Borrowers who consolidate and refinance student loan debt combine two or more loans into one new loan with just one monthly student loan payment, streamlining the repayment process. Consolidation and refinance also provide borrowers with an opportunity to reduce the monthly loan payments by increasing the repayment term. But, there are important differences between consolidation and refinance, such as the impact on interest rates and borrower benefits.
Federal student loan consolidation is provided by the federal government through the U.S. Department of Education. Through this program, the new interest rate is based on the interest rates of your current loans you’d like to consolidate.
Since , the interest rate for the Federal Direct Consolidation Loan program is the weighted average of the interest rates on the existing loans that were included in the consolidation loan, rounded up see here to the nearest 1/8th of a percent, without a cap.
The use of the weighted average more or less preserves the cost of the underlying loans. There is no credit check required as part of a Direct Consolidation Loan as all borrowers with eligible loans .
A federal consolidation loan may be used to consolidate only federal education loans, such as Federal Stafford Loans, Federal Grad PLUS Loans, Federal Parent PLUS Loans, Federal Perkins Loans and Federal Consolidation Loans. The borrower must be the same on all the loans included in the consolidation loan.
More than a third of federal student loan dollars are in federal consolidation loans made to more than a quarter of federal student loan borrowers.
Be careful when refinancing federal student loans into a private loan , as the new loan will not include the superior benefits and protections of federal education loans. These benefits include low fixed rates, flexible repayment plans , longer deferments and forbearances, death and disability discharges, and loan forgiveness programs.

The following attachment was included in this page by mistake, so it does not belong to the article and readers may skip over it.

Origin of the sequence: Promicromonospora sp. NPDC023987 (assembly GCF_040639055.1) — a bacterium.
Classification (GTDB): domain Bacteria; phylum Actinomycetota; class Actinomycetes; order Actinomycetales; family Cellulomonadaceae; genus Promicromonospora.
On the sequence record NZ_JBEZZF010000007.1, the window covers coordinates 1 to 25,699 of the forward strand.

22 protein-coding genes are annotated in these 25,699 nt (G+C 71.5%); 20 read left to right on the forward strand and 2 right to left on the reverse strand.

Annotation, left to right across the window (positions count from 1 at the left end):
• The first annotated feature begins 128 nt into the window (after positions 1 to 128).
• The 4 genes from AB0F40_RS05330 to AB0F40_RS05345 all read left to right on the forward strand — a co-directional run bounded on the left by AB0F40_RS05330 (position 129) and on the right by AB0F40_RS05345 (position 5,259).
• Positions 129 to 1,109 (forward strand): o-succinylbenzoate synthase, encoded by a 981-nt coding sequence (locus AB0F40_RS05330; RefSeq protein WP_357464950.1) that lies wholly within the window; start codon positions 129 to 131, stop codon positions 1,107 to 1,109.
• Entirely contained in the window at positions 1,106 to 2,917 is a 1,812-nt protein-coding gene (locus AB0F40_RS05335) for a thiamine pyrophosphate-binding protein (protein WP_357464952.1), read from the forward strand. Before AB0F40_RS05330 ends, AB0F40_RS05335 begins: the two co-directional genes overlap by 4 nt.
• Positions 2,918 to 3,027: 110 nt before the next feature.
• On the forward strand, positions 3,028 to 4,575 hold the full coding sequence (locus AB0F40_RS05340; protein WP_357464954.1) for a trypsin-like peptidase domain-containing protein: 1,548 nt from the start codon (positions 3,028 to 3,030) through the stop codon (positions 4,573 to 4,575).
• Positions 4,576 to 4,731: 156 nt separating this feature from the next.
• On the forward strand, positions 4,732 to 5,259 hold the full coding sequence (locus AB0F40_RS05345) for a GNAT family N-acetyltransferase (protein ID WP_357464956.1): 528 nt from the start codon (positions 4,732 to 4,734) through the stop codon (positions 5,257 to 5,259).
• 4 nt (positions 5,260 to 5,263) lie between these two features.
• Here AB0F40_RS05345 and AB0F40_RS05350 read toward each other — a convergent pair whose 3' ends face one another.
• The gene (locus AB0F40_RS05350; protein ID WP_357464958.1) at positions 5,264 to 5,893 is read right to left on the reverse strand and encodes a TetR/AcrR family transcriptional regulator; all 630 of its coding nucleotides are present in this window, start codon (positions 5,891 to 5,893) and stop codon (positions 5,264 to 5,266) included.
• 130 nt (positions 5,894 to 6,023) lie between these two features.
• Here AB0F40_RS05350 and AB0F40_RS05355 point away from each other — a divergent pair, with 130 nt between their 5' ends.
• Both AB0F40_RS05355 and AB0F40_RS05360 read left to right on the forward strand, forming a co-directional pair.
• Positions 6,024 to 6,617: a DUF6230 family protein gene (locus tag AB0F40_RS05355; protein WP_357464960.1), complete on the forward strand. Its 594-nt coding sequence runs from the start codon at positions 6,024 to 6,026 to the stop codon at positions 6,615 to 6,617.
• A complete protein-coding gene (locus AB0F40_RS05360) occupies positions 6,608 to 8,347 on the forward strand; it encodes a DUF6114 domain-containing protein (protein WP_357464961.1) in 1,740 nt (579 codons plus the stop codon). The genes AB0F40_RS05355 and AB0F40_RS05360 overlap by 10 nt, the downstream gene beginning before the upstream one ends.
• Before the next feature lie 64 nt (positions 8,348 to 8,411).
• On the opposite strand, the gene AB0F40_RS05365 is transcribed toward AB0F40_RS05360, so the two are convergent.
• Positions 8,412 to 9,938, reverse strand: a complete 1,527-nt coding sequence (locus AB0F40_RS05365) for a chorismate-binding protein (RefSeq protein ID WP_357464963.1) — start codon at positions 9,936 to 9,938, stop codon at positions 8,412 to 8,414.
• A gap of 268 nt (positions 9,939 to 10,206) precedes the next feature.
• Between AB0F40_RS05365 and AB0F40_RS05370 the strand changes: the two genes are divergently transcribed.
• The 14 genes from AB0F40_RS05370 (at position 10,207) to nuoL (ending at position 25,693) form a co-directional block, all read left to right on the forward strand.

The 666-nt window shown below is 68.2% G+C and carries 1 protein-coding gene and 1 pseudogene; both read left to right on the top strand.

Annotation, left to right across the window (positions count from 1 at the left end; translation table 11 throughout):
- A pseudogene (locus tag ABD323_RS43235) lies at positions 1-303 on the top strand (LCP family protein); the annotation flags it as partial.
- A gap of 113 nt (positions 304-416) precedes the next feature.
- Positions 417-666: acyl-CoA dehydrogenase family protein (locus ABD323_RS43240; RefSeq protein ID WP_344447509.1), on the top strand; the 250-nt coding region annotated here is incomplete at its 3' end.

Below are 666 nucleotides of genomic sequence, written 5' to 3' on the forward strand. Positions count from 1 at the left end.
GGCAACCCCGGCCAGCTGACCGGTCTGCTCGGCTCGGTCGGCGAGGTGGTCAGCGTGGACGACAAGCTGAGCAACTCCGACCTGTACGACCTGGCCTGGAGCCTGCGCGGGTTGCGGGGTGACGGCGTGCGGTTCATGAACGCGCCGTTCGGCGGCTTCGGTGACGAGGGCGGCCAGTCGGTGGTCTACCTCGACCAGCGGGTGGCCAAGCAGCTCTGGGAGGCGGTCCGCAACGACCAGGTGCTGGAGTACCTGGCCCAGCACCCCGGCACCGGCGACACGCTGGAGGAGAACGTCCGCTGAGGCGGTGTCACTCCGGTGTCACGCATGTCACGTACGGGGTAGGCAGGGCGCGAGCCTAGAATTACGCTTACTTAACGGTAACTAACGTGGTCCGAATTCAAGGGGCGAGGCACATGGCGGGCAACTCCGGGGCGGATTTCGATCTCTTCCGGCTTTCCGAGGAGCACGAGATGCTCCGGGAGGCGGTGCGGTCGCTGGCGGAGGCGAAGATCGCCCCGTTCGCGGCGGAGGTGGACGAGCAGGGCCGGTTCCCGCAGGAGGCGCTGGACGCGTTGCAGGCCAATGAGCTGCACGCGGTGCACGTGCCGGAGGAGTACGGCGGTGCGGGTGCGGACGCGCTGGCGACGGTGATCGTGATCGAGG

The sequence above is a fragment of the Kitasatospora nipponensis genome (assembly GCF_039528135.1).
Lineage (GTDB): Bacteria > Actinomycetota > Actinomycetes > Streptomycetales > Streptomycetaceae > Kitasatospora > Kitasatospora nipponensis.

Change in Repayment Plan
When a borrower consolidates or refinances their student loans, they may have the option of choosing a new repayment term or repayment plan.
A longer repayment term will lower the monthly loan payment, but it will also increase the total interest paid over the life of the loan.
For example, increasing the repayment term on a $10,000 loan with a 5% interest rate from 10 years to 20 years will reduce the monthly payment by more than a third, from $ to $, but will more than double the total interest paid over the life of the loan, from $2, to $5,. Total payments, including principal and interest, will increase by about a quarter.
Beware: Even though some lenders refer to a lower loan payment as saving money, it may actually increase the cost of the loan.
A federal consolidation loan restarts the repayment term. This will yield a lower payment even if the borrower sticks with a standard 10-year repayment term. It can also reset the clock on public service loan forgiveness.
A private refinance may require a shorter loan term for a fixed interest rate, but may be more flexible on the repayment term for variable interest rates.
You could save money by refinancing
A private refinance can save the borrower money, if it results in a lower interest rate. However, most of the savings comes from having a shorter repayment term than a lower interest rate. Borrowers can get the bulk of the benefit by increasing the amount they pay each month.
Our Loan Refinancing Calculator shows you how much you can lower monthly payments or total payments by refinancing student loans into a new loan with a new interest rate and new repayment term.
Consider the pros and cons of student loan refinance before you decide. Refinancing federal loans into a private loan means you will lose all of the federal loan protections, such as income-driven repayment options, potential for loan forgiveness and a generous deferment period if you lose your job or have an economic hardship.
If you decide that student loan refinancing is right for you, check out our list of the best lenders to refinance student loans.